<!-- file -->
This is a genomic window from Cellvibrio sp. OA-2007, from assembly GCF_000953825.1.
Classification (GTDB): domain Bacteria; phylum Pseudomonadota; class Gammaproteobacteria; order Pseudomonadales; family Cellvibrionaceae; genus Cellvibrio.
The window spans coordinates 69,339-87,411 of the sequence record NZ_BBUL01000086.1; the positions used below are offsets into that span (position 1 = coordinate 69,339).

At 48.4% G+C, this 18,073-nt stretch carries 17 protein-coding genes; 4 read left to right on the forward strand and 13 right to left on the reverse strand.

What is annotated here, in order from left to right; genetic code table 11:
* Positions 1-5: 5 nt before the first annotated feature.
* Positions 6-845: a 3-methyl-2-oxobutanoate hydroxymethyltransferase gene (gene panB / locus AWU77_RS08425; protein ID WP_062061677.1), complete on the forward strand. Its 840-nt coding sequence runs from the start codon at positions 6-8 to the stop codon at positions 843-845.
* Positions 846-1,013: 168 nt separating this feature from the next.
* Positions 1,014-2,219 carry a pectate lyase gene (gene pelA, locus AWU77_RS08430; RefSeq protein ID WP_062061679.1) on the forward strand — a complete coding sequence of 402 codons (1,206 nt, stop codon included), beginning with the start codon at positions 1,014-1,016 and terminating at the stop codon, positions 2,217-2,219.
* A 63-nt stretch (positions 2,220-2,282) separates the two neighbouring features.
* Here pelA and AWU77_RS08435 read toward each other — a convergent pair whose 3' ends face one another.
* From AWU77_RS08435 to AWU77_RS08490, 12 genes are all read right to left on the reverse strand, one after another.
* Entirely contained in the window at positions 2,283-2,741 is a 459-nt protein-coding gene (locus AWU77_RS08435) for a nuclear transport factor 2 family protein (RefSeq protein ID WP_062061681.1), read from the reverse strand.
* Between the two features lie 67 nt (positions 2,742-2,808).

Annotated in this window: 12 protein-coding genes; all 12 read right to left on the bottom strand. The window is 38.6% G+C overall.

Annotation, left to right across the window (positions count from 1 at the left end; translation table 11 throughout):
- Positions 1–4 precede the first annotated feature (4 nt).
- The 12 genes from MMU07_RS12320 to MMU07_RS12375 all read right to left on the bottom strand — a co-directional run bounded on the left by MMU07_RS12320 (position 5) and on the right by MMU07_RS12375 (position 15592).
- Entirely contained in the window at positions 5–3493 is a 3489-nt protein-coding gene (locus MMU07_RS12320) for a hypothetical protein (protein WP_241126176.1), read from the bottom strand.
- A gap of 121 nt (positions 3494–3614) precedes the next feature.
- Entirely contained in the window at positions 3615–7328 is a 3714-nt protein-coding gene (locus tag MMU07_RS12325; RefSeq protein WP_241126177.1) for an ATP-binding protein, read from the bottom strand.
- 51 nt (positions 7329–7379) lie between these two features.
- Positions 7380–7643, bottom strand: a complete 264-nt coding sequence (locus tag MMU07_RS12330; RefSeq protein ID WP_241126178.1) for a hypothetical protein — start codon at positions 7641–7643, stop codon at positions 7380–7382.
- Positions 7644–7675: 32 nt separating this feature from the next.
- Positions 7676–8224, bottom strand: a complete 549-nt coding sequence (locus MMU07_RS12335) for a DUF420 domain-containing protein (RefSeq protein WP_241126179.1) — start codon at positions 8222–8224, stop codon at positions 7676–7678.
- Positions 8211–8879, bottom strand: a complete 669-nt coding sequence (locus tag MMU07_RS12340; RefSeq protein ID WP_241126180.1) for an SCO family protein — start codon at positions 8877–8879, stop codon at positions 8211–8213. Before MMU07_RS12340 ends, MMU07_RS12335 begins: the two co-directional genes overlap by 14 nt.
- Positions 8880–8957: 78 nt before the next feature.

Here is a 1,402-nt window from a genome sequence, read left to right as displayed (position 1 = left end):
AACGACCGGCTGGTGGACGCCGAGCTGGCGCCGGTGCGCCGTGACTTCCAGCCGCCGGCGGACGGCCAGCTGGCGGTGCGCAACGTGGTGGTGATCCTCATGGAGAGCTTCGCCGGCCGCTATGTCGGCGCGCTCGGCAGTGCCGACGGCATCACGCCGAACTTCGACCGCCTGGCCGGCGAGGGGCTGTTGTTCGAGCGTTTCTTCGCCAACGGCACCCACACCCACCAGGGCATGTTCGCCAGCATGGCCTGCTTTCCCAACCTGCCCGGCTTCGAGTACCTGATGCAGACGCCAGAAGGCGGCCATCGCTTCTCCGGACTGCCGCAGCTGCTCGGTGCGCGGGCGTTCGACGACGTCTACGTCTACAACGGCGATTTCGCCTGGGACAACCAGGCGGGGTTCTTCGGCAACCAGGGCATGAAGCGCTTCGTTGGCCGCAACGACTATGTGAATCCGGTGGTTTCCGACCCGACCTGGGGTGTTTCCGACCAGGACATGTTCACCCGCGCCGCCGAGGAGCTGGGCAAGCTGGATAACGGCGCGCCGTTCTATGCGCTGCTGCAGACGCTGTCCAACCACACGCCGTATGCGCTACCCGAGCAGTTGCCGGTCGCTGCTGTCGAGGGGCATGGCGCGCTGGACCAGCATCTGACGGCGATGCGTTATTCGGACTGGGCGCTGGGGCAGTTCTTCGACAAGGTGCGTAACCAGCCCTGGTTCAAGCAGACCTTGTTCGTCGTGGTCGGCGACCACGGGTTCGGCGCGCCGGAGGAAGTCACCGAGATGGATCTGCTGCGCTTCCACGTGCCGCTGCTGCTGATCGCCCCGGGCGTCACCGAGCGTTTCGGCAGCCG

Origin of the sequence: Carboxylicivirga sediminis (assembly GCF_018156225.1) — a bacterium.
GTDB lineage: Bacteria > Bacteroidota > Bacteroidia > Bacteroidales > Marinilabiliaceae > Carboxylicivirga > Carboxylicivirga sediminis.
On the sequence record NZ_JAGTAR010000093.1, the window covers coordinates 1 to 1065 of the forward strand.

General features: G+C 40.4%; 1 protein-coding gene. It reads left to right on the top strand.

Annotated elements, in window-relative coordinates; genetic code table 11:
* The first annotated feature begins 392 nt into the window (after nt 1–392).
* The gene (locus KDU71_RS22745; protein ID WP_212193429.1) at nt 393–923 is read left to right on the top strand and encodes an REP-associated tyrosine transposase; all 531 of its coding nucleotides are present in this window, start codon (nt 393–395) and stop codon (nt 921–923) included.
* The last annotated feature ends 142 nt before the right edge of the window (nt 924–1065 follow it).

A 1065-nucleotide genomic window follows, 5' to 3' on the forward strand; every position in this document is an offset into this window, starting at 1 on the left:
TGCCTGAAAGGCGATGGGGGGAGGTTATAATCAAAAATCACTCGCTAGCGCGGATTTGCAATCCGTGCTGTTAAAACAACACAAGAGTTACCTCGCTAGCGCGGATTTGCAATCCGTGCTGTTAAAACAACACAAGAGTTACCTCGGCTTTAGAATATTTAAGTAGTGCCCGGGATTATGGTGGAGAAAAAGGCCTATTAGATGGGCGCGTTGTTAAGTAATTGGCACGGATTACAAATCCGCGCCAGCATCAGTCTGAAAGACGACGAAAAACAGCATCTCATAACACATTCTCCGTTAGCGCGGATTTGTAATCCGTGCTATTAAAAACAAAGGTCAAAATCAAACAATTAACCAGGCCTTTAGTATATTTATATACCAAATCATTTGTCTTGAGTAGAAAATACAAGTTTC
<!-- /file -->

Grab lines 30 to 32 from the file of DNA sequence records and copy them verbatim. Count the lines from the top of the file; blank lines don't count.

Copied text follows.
Origin of the sequence: Carboxylicivirga sediminis (assembly GCF_018156225.1) — a bacterium.
GTDB lineage: Bacteria > Bacteroidota > Bacteroidia > Bacteroidales > Marinilabiliaceae > Carboxylicivirga > Carboxylicivirga sediminis.
On the sequence record NZ_JAGTAR010000093.1, the window covers coordinates 1 to 1065 of the forward strand.